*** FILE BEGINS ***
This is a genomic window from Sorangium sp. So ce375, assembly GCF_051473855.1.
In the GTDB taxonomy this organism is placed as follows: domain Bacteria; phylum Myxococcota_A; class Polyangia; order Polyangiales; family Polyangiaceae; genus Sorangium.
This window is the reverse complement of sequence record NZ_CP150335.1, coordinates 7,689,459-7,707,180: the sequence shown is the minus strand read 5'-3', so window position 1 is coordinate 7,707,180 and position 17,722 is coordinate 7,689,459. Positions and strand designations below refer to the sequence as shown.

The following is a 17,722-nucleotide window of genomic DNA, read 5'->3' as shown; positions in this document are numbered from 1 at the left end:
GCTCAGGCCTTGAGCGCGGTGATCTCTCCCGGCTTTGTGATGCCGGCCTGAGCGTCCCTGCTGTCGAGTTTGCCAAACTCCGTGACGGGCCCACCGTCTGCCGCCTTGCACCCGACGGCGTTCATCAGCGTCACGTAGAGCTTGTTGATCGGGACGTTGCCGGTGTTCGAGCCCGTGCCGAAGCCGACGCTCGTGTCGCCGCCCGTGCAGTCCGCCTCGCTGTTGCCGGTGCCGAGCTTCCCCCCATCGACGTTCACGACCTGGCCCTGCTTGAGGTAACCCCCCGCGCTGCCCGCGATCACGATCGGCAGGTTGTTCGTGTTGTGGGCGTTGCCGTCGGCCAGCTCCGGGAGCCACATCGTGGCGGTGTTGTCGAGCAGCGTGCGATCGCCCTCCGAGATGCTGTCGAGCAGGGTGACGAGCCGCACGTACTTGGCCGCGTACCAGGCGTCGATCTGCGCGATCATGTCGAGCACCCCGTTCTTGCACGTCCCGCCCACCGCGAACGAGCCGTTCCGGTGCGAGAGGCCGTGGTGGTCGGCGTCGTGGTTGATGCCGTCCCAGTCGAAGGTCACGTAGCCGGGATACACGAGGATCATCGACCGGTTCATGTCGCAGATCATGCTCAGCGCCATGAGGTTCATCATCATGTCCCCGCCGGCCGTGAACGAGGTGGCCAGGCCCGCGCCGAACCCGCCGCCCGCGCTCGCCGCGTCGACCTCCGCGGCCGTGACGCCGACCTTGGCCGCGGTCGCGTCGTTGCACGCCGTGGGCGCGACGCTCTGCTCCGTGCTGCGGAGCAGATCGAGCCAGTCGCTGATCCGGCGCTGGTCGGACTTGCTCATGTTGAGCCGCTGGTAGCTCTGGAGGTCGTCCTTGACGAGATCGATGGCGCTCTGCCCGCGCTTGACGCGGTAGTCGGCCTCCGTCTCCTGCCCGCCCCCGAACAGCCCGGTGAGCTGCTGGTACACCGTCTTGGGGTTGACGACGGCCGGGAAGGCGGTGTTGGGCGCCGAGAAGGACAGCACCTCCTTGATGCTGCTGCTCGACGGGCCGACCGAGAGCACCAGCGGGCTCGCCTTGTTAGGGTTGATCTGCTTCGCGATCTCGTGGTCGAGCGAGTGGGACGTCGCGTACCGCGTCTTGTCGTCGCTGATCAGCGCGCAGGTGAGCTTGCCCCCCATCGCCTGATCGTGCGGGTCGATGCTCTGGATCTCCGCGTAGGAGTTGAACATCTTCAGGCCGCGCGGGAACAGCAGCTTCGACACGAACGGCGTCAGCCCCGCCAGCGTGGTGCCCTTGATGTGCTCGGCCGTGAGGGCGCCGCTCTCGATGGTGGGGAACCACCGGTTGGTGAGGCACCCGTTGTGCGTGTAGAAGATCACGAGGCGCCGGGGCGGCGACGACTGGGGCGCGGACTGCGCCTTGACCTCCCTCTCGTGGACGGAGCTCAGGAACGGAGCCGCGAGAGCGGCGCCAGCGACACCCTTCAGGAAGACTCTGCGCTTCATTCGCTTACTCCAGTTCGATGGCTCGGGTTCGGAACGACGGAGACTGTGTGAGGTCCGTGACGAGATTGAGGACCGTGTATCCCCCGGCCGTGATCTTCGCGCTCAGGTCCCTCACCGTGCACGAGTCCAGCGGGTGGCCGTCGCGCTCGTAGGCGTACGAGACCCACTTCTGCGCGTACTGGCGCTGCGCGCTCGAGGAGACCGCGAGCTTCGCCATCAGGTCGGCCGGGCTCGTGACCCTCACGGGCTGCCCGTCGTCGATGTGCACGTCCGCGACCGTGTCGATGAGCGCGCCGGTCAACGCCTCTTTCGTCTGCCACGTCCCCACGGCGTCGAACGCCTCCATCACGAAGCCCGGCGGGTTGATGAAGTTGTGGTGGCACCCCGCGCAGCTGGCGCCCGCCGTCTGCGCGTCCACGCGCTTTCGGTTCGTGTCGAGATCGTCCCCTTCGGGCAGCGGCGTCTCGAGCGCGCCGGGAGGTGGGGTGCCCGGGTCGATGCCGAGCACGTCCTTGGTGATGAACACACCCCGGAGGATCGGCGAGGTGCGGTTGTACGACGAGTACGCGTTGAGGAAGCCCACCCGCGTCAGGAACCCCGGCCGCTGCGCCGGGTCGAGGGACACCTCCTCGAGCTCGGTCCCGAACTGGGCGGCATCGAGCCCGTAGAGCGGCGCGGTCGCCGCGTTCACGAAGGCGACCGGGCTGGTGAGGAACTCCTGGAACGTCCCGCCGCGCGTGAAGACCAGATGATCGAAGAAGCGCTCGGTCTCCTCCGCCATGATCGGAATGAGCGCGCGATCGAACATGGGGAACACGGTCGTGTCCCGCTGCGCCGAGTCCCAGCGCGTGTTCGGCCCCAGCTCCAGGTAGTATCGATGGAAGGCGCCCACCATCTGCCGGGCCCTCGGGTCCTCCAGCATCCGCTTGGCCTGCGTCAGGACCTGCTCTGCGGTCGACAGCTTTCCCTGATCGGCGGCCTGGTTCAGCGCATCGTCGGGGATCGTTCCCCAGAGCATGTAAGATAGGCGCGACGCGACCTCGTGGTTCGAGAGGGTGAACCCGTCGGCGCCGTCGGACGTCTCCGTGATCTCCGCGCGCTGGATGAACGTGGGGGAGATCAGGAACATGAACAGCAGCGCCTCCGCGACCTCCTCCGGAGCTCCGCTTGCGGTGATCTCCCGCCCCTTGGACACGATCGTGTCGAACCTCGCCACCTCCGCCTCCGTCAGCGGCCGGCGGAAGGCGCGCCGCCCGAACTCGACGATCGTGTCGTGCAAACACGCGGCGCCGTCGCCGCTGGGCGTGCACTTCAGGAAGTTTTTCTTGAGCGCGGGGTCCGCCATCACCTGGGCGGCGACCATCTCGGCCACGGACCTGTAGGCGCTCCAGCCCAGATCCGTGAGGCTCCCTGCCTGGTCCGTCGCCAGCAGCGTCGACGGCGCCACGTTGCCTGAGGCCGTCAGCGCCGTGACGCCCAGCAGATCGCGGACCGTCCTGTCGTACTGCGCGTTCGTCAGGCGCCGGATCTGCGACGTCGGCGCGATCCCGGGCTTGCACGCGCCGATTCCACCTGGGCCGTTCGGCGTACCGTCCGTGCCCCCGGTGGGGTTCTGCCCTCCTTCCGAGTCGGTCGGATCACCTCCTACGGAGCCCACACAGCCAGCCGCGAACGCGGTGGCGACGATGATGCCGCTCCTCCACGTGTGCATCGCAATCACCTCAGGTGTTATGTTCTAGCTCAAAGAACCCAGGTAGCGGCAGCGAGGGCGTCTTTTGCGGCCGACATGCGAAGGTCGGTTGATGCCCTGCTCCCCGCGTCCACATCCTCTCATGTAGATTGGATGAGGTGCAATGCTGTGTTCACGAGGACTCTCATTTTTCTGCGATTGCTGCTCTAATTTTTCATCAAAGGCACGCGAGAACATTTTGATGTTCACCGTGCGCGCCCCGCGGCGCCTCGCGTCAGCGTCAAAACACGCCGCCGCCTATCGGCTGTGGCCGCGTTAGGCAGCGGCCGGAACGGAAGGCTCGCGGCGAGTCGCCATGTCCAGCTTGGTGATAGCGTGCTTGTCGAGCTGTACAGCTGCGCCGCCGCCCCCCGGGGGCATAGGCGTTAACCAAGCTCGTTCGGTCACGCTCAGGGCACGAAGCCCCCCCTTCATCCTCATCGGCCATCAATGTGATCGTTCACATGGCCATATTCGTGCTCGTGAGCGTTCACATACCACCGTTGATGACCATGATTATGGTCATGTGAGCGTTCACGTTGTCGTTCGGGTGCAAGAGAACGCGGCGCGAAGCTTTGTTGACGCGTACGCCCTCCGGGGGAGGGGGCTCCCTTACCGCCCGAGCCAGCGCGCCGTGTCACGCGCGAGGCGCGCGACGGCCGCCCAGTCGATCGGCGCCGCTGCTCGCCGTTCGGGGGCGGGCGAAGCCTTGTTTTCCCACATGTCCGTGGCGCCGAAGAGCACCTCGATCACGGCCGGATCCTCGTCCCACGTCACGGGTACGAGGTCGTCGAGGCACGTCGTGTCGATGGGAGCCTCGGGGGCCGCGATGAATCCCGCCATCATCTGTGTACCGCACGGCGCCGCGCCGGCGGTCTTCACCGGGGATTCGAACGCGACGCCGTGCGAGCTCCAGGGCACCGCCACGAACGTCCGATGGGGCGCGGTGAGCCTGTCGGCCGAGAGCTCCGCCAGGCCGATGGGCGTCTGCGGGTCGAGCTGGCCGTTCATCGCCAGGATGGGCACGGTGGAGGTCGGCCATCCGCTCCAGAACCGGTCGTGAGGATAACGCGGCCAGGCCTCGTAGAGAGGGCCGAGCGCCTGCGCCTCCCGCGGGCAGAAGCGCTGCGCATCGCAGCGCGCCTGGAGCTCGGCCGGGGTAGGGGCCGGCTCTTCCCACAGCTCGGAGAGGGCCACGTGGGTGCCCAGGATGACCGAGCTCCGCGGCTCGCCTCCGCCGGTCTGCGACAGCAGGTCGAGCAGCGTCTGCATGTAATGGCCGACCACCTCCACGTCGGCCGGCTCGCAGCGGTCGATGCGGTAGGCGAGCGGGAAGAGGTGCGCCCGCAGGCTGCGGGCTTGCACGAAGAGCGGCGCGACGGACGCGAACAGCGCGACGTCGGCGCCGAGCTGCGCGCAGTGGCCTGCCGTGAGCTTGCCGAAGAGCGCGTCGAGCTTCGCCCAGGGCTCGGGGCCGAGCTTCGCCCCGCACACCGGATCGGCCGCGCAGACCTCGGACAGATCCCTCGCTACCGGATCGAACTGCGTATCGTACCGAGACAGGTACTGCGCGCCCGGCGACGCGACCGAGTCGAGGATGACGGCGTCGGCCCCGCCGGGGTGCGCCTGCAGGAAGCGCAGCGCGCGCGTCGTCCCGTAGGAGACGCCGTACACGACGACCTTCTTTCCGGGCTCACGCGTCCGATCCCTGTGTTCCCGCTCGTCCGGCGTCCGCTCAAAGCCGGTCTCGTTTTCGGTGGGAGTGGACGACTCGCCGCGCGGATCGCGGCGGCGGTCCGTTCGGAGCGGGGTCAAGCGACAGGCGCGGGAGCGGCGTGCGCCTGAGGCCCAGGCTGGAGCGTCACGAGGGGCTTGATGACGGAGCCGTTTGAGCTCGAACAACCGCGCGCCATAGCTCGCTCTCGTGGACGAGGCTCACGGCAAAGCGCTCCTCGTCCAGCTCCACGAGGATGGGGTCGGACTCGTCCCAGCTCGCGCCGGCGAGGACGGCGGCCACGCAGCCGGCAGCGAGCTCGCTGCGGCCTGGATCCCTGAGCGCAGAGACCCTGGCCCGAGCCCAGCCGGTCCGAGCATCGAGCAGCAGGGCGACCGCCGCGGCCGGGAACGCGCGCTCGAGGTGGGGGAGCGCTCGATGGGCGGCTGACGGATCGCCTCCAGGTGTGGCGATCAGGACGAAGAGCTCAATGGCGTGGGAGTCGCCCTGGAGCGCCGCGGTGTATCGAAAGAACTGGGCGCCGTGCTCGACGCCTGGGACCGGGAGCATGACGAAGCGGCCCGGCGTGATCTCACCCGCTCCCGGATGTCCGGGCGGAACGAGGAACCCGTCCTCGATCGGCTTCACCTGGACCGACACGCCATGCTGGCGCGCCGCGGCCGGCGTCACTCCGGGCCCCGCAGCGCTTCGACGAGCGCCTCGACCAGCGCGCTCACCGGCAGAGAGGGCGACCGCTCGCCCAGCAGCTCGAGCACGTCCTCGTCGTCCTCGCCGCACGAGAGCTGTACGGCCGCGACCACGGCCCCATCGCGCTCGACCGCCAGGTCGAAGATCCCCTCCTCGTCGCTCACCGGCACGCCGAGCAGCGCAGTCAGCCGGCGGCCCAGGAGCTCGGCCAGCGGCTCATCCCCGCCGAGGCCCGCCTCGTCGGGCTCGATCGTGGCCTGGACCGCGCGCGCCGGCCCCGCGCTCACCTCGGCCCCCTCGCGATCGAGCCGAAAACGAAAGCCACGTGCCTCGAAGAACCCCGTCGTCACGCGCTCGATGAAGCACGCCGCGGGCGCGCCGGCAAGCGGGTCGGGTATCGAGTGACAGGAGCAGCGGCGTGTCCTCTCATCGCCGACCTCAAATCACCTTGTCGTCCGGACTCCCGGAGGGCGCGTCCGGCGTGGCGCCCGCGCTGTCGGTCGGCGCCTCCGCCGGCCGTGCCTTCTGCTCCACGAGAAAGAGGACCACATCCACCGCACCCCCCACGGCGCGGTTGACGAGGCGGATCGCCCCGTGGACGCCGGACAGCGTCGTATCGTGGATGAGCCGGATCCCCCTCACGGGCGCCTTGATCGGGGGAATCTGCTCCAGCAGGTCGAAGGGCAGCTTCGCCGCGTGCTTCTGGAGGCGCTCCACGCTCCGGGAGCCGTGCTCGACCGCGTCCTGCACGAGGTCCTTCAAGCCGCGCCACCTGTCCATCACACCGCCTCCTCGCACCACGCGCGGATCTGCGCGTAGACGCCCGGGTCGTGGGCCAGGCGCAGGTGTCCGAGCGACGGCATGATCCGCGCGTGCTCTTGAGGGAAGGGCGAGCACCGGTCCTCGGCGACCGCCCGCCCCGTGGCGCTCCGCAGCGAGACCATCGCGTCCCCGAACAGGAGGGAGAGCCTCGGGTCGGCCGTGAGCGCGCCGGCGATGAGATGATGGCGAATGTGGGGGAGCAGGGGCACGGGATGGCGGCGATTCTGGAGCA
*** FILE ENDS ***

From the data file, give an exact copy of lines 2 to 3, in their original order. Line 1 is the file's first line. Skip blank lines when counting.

In the GTDB taxonomy this organism is placed as follows: domain Bacteria; phylum Myxococcota_A; class Polyangia; order Polyangiales; family Polyangiaceae; genus Sorangium.
This window is the reverse complement of sequence record NZ_CP150335.1, coordinates 7,689,459-7,707,180: the sequence shown is the minus strand read 5'-3', so window position 1 is coordinate 7,707,180 and position 17,722 is coordinate 7,689,459. Positions and strand designations below refer to the sequence as shown.